Home » Corporate and Commercial Law » Flat Tax, buying residency in Italy

Flat Tax, buying residency in Italy

Recently updated on 25 Jun 2021

21 Apr 2017 - Corporate and Commercial Law - Min Read 3 min
Flat Tax, buying residency in Italy

Flat Tax

With the Flat Tax, a fixed tax for those who decide to move country, post-Brexit Italy opens its doors to the rich and is adapting to the rest of Europe.

Foreign citizens (or nostalgic Italians) who want to transfer their fiscal residency to Italy will be able to do so by paying a hundred thousand euros to the Italian State every year, to make up for the revenue generated abroad.

It is to do with a substitute tax that aims to attract “High Net Worth Individuals”, wealthy foreigners (and their capital), to Italy.

The so-called Flat Tax was put into the 2017’s Budget Act with the clear purpose of favouring the entry of particularly wealthy individuals and their families.

Indeed, if the interested foreigner can sign up by paying an annual fixed tax of a hundred thousand euros, to meet the requirements of the Italian tax authorities, all of their relatives will agree by paying twenty-five thousand euros.

Two of the essential requirements are the financial capability to pay the tax without batting an eyelid, and residency abroad for at least ten years, corresponding to a minimum of nine tax periods (taxes would need to have been paid abroad because potential evasions would not be spared).

Those who subscribe to the Flat Tax will also be “spared” the payment of inheritance taxes for their property abroad. The renewal will be automatic for 15 years.

Italy has put itself forward in such a way in order to attract investment from those that could give up residency in Great Britain, when modifications will be applied to the fiscal regime for those who reside in the United Kingdom but do not have a residence there.

The change is notable because it exchanges one favourable regime for a more burdensome one.

Flat Tax precedents in Europe

Italy has not invented something new, in Spain a norm of this type has already existed for twelve years and allows the payment of just 24% of taxes on revenue produced in the country, as if a salary of a thousand euros a month were made.

The curiosity is that it came to be called the “Beckham law” because it was launched when the English footballer joined Real Madrid.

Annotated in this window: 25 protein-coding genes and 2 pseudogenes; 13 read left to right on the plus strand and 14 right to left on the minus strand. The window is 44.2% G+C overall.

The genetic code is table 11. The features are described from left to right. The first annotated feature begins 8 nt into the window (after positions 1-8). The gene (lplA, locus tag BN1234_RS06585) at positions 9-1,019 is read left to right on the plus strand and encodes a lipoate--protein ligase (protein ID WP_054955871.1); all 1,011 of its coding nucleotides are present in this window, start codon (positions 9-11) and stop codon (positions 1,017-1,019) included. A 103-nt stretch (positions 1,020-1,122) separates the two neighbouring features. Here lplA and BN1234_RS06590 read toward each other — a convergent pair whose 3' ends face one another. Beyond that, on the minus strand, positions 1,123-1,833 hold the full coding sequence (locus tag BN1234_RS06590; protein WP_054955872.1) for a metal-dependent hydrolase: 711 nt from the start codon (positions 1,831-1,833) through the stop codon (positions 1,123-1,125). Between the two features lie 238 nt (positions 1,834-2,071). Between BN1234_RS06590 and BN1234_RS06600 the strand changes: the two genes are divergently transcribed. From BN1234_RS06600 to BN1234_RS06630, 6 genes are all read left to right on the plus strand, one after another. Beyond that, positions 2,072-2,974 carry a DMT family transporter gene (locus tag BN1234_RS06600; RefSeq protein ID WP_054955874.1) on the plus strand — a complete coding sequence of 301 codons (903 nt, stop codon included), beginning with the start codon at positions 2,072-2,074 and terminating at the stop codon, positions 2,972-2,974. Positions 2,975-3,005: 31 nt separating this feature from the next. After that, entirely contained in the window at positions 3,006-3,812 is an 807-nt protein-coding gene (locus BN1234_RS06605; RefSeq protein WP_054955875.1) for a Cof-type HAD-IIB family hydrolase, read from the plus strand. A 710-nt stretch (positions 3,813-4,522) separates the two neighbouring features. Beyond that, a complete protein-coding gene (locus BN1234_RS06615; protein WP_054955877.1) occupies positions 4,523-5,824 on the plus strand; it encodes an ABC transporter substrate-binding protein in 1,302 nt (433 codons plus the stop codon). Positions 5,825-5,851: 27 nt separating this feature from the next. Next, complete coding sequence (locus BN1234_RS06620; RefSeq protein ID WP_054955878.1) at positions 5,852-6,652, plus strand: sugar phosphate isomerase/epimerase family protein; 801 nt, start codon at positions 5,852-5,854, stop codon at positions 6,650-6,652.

From then, it is easy to understand why the Spanish league became attractive to foreign footballers all of a sudden.

In 2010 this law had been revised however, excluding footballers and all professional sportsmen generally, and limiting itself to individuals with salaries lower than six hundred thousand euros.

Above six hundred thousand euros, the share rises to 45%. In Spain, unlike in Italy, a portion of income earned must be generated in the country itself.

The small island of Malta opened its doors to “well-off” foreigners, guaranteeing a share of 15% to all who earn more than seventy-five thousand euros.

With revenue higher than five million euros you can be granted the additional luxury of not paying tax. Taxes are also lifted for income earned elsewhere.

Requirement: to be a professional with a high level role within a company.

Signing up to the Flat Tax

If you do not want to wait for the income declaration to be applied, you can in the meantime propose a request to the appropriate department in the Italian Agency of Revenue.

If you think you have the right requirements and like the idea of moving to Italy, do not hesitate to talk to our expert lawyers.

They will be able to guide you and advise you on the best possible route, clarifying any doubts you may have and assisting you in your native language.

You can contact them by filling out the request form here.

Request a consultation now!

Complete the form to request a legal consultation. Our experts will evaluate your case and suggest the best solution.

Calogero Boccadutri

Calogero Boccadutri is the Managing Partner of Boccadutri International Law Firm. He has trial experience in Forex, Personal Injury and Administrative litigation.

Leave a Reply

Your email address will not be published. Required fields are marked *

This site uses Akismet to reduce spam. Learn how your comment data is processed.